Limelight Helps Companies Get Started with Online Video
For companies that would like to do more with online video, content delivery network (CDN) Limelight led a one-hour webinar on StreamingMedia.com this week. Alex Catro, a vice president and general manager with Limelight and Jonathan Cobb, a CTO and general manger with the company, ran the presentation. Attendees also heard from Lance Brown, manager of digital media for the Kansas City Chiefs, while StreamingMedia.com's Dan Rayburn moderated.
Castro began the webinar with statistics on online video growth (in 2010, professionally produced content was viewed online 72.3 billion times) and gave an overview of the workflow for online video. Creators need a solution that works with their content management system, integrates with their current online efforts, publishes videos online, gives detailed analytic information, and streams to mobile devices, as well. He went on to explain how Limelight satisfies all of those needs.
Limelight lets videos retain their metadata as they're encoded for online use, Castro said. He emphasized that people can input video data while a video is uploading, so that uploading doesn't become a built-in coffee break. The CDN offers three methods of customizing a video player, he said, so that people can match the look of their site no matter their level of technical knowledge.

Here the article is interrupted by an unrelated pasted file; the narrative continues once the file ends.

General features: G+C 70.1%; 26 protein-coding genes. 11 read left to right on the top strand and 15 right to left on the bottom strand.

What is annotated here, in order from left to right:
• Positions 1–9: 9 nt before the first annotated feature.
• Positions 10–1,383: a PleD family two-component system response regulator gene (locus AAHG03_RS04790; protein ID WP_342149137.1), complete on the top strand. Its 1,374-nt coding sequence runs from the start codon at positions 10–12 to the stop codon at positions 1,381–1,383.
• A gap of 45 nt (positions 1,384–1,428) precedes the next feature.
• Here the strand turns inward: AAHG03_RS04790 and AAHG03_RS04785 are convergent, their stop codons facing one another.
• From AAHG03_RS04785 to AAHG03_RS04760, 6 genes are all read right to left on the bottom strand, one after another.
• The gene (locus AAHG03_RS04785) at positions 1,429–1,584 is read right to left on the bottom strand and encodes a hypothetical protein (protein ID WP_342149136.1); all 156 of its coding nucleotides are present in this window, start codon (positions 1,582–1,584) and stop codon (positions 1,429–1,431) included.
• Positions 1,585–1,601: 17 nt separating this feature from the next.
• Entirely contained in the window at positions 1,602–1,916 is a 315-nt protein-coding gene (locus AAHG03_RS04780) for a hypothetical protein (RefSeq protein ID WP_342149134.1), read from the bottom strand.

Castro explained that Limelight can satisfy the demands of high-traffic sites, since it can scale to handle traffic spikes. Limelight also integrates with a variety of ad servers and ad networks, letting companies generate revenue from their online video, and it lets companies set up subscription or paid syndication arrangements.
Once a company's videos are online, Castro said, Limelight offers engagement reports that show exactly where viewers drop off, so companies can learn what made them lose interest. One big asset of the Limelight system is its universal URL system, which gives one link that plays the correct video for any platform or device.
As Cobb took over, he explained that the fragmented state of online video makes serving video to all platforms difficult. The Limelight system works with any content management system's (CMS) output, he said, so companies don't need new technology and employees don't have to be retrained.
When Brown took over, he explained how well Limelight's APIs integrated with the Kansas City Chiefs' existing system. Site members love how quickly video loads, he said, and Limelight's smart embed code makes supporting portable devices easy.
"It just saves us so much time. It's the slickest tech I've seen, when we can paste one code and every device is recognized on it," said Brown.
During the audience question section, several attendees asked about DRM (digital rights management). Castro explained that DRM is only one way to protect online video, and that serving an RTMPE stream with SWF verification means that only legitimate Flash players can stream content, and that those two methods combined satisfied most needs. Limelight can also set up a secure system for downloaded content.
Finally, Castro said that Limelight planned to support the WebM format in the future, but that he hadn't seen "a loud clamoring demand for it."
Anyone who wants to view the full webinar can find it archived here.
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